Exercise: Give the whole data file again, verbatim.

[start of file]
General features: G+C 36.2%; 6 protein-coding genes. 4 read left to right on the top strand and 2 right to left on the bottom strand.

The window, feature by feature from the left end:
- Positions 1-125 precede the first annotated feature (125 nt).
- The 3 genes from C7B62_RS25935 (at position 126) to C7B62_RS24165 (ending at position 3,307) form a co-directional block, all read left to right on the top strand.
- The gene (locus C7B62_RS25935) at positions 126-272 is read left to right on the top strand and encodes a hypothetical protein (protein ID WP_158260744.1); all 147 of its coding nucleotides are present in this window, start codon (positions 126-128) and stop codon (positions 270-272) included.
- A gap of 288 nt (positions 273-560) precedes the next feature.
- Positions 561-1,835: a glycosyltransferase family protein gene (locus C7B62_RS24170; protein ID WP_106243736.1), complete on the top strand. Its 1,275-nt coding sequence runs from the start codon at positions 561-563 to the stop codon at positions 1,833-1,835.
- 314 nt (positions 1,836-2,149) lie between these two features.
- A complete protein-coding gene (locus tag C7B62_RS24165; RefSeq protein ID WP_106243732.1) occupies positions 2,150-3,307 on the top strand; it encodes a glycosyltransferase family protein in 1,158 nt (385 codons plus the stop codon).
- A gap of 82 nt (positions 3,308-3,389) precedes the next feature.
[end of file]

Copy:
General features: G+C 36.2%; 6 protein-coding genes. 4 read left to right on the top strand and 2 right to left on the bottom strand.

The window, feature by feature from the left end:
- Positions 1-125 precede the first annotated feature (125 nt).
- The 3 genes from C7B62_RS25935 (at position 126) to C7B62_RS24165 (ending at position 3,307) form a co-directional block, all read left to right on the top strand.
- The gene (locus C7B62_RS25935) at positions 126-272 is read left to right on the top strand and encodes a hypothetical protein (protein ID WP_158260744.1); all 147 of its coding nucleotides are present in this window, start codon (positions 126-128) and stop codon (positions 270-272) included.
- A gap of 288 nt (positions 273-560) precedes the next feature.
- Positions 561-1,835: a glycosyltransferase family protein gene (locus C7B62_RS24170; protein ID WP_106243736.1), complete on the top strand. Its 1,275-nt coding sequence runs from the start codon at positions 561-563 to the stop codon at positions 1,833-1,835.
- 314 nt (positions 1,836-2,149) lie between these two features.
- A complete protein-coding gene (locus tag C7B62_RS24165; RefSeq protein ID WP_106243732.1) occupies positions 2,150-3,307 on the top strand; it encodes a glycosyltransferase family protein in 1,158 nt (385 codons plus the stop codon).
- A gap of 82 nt (positions 3,308-3,389) precedes the next feature.